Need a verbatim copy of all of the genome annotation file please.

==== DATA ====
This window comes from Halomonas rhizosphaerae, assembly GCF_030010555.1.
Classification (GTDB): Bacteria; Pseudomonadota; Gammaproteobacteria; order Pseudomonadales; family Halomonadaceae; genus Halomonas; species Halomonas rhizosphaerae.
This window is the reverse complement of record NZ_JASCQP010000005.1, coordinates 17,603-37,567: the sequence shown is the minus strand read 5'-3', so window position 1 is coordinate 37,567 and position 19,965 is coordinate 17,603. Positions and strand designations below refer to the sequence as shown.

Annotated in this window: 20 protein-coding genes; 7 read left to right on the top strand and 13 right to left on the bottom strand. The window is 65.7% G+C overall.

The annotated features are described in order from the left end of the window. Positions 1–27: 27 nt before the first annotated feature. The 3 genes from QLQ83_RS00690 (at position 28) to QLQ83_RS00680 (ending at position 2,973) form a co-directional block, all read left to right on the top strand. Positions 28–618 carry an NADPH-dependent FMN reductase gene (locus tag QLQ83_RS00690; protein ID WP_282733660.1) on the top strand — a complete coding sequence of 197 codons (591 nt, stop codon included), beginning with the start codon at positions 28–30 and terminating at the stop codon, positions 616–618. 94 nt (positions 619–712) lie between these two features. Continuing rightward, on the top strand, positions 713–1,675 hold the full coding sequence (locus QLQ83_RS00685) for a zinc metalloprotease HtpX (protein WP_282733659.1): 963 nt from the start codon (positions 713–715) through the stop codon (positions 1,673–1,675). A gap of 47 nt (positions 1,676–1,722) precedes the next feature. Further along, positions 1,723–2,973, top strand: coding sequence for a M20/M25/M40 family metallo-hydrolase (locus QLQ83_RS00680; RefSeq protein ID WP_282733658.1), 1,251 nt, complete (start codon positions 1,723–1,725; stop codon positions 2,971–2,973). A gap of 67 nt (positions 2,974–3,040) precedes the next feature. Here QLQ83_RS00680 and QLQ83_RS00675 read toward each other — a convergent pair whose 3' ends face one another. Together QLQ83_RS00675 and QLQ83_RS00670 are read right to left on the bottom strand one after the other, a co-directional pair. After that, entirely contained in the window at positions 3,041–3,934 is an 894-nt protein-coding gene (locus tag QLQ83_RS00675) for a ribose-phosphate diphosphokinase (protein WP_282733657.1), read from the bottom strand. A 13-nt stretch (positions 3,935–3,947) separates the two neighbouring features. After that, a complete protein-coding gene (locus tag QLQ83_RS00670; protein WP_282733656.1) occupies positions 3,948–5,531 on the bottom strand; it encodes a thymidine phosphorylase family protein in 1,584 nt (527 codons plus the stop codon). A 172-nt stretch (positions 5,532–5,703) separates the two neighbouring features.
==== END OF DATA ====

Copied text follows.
This window comes from Halomonas rhizosphaerae, assembly GCF_030010555.1.
Classification (GTDB): Bacteria; Pseudomonadota; Gammaproteobacteria; order Pseudomonadales; family Halomonadaceae; genus Halomonas; species Halomonas rhizosphaerae.
This window is the reverse complement of record NZ_JASCQP010000005.1, coordinates 17,603-37,567: the sequence shown is the minus strand read 5'-3', so window position 1 is coordinate 37,567 and position 19,965 is coordinate 17,603. Positions and strand designations below refer to the sequence as shown.

Annotated in this window: 20 protein-coding genes; 7 read left to right on the top strand and 13 right to left on the bottom strand. The window is 65.7% G+C overall.

The annotated features are described in order from the left end of the window. Positions 1–27: 27 nt before the first annotated feature. The 3 genes from QLQ83_RS00690 (at position 28) to QLQ83_RS00680 (ending at position 2,973) form a co-directional block, all read left to right on the top strand. Positions 28–618 carry an NADPH-dependent FMN reductase gene (locus tag QLQ83_RS00690; protein ID WP_282733660.1) on the top strand — a complete coding sequence of 197 codons (591 nt, stop codon included), beginning with the start codon at positions 28–30 and terminating at the stop codon, positions 616–618. 94 nt (positions 619–712) lie between these two features. Continuing rightward, on the top strand, positions 713–1,675 hold the full coding sequence (locus QLQ83_RS00685) for a zinc metalloprotease HtpX (protein WP_282733659.1): 963 nt from the start codon (positions 713–715) through the stop codon (positions 1,673–1,675). A gap of 47 nt (positions 1,676–1,722) precedes the next feature. Further along, positions 1,723–2,973, top strand: coding sequence for a M20/M25/M40 family metallo-hydrolase (locus QLQ83_RS00680; RefSeq protein ID WP_282733658.1), 1,251 nt, complete (start codon positions 1,723–1,725; stop codon positions 2,971–2,973). A gap of 67 nt (positions 2,974–3,040) precedes the next feature. Here QLQ83_RS00680 and QLQ83_RS00675 read toward each other — a convergent pair whose 3' ends face one another. Together QLQ83_RS00675 and QLQ83_RS00670 are read right to left on the bottom strand one after the other, a co-directional pair. After that, entirely contained in the window at positions 3,041–3,934 is an 894-nt protein-coding gene (locus tag QLQ83_RS00675) for a ribose-phosphate diphosphokinase (protein WP_282733657.1), read from the bottom strand. A 13-nt stretch (positions 3,935–3,947) separates the two neighbouring features. After that, a complete protein-coding gene (locus tag QLQ83_RS00670; protein WP_282733656.1) occupies positions 3,948–5,531 on the bottom strand; it encodes a thymidine phosphorylase family protein in 1,584 nt (527 codons plus the stop codon). A 172-nt stretch (positions 5,532–5,703) separates the two neighbouring features.